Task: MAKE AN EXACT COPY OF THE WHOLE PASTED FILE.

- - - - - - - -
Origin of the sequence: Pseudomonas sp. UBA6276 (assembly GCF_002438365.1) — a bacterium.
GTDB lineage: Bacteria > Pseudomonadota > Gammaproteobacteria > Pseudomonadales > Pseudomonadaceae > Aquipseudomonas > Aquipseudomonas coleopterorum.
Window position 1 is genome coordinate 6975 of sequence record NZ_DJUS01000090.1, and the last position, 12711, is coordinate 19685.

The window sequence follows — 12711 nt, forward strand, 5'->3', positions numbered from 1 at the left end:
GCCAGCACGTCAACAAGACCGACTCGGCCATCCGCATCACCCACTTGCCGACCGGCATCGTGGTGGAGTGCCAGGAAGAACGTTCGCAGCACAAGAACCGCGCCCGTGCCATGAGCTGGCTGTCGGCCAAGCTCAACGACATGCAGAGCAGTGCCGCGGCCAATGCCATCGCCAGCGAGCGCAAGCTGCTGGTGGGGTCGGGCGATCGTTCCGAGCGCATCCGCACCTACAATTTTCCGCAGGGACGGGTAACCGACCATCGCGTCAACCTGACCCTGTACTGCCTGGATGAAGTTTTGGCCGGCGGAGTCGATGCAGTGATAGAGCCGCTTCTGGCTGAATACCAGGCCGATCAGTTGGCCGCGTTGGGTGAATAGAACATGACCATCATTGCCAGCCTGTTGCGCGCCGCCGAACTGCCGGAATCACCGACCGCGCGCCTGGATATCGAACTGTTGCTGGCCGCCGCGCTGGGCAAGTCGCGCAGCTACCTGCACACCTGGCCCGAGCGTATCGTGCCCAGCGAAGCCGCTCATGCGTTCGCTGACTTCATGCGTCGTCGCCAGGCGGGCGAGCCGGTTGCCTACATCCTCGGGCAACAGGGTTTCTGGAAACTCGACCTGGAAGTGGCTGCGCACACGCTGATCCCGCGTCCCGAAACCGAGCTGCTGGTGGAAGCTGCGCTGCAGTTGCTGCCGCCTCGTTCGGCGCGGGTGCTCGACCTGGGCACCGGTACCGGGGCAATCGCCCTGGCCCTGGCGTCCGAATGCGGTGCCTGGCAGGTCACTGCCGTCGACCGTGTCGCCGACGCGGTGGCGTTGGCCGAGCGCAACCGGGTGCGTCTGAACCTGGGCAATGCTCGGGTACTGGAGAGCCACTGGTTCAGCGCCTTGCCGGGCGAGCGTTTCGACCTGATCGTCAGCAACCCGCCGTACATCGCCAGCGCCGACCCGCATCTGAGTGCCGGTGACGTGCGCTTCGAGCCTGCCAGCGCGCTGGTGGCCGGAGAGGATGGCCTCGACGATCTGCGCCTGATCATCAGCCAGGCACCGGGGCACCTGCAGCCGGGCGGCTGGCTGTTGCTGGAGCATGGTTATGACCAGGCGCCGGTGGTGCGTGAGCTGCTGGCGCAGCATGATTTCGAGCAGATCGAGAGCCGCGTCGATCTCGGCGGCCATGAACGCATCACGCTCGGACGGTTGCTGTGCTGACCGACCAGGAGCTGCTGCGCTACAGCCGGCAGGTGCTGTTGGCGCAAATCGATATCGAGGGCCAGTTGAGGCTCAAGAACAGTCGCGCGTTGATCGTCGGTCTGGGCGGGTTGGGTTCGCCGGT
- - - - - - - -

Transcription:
Origin of the sequence: Pseudomonas sp. UBA6276 (assembly GCF_002438365.1) — a bacterium.
GTDB lineage: Bacteria > Pseudomonadota > Gammaproteobacteria > Pseudomonadales > Pseudomonadaceae > Aquipseudomonas > Aquipseudomonas coleopterorum.
Window position 1 is genome coordinate 6975 of sequence record NZ_DJUS01000090.1, and the last position, 12711, is coordinate 19685.

The window sequence follows — 12711 nt, forward strand, 5'->3', positions numbered from 1 at the left end:
GCCAGCACGTCAACAAGACCGACTCGGCCATCCGCATCACCCACTTGCCGACCGGCATCGTGGTGGAGTGCCAGGAAGAACGTTCGCAGCACAAGAACCGCGCCCGTGCCATGAGCTGGCTGTCGGCCAAGCTCAACGACATGCAGAGCAGTGCCGCGGCCAATGCCATCGCCAGCGAGCGCAAGCTGCTGGTGGGGTCGGGCGATCGTTCCGAGCGCATCCGCACCTACAATTTTCCGCAGGGACGGGTAACCGACCATCGCGTCAACCTGACCCTGTACTGCCTGGATGAAGTTTTGGCCGGCGGAGTCGATGCAGTGATAGAGCCGCTTCTGGCTGAATACCAGGCCGATCAGTTGGCCGCGTTGGGTGAATAGAACATGACCATCATTGCCAGCCTGTTGCGCGCCGCCGAACTGCCGGAATCACCGACCGCGCGCCTGGATATCGAACTGTTGCTGGCCGCCGCGCTGGGCAAGTCGCGCAGCTACCTGCACACCTGGCCCGAGCGTATCGTGCCCAGCGAAGCCGCTCATGCGTTCGCTGACTTCATGCGTCGTCGCCAGGCGGGCGAGCCGGTTGCCTACATCCTCGGGCAACAGGGTTTCTGGAAACTCGACCTGGAAGTGGCTGCGCACACGCTGATCCCGCGTCCCGAAACCGAGCTGCTGGTGGAAGCTGCGCTGCAGTTGCTGCCGCCTCGTTCGGCGCGGGTGCTCGACCTGGGCACCGGTACCGGGGCAATCGCCCTGGCCCTGGCGTCCGAATGCGGTGCCTGGCAGGTCACTGCCGTCGACCGTGTCGCCGACGCGGTGGCGTTGGCCGAGCGCAACCGGGTGCGTCTGAACCTGGGCAATGCTCGGGTACTGGAGAGCCACTGGTTCAGCGCCTTGCCGGGCGAGCGTTTCGACCTGATCGTCAGCAACCCGCCGTACATCGCCAGCGCCGACCCGCATCTGAGTGCCGGTGACGTGCGCTTCGAGCCTGCCAGCGCGCTGGTGGCCGGAGAGGATGGCCTCGACGATCTGCGCCTGATCATCAGCCAGGCACCGGGGCACCTGCAGCCGGGCGGCTGGCTGTTGCTGGAGCATGGTTATGACCAGGCGCCGGTGGTGCGTGAGCTGCTGGCGCAGCATGATTTCGAGCAGATCGAGAGCCGCGTCGATCTCGGCGGCCATGAACGCATCACGCTCGGACGGTTGCTGTGCTGACCGACCAGGAGCTGCTGCGCTACAGCCGGCAGGTGCTGTTGGCGCAAATCGATATCGAGGGCCAGTTGAGGCTCAAGAACAGTCGCGCGTTGATCGTCGGTCTGGGCGGGTTGGGTTCGCCGGT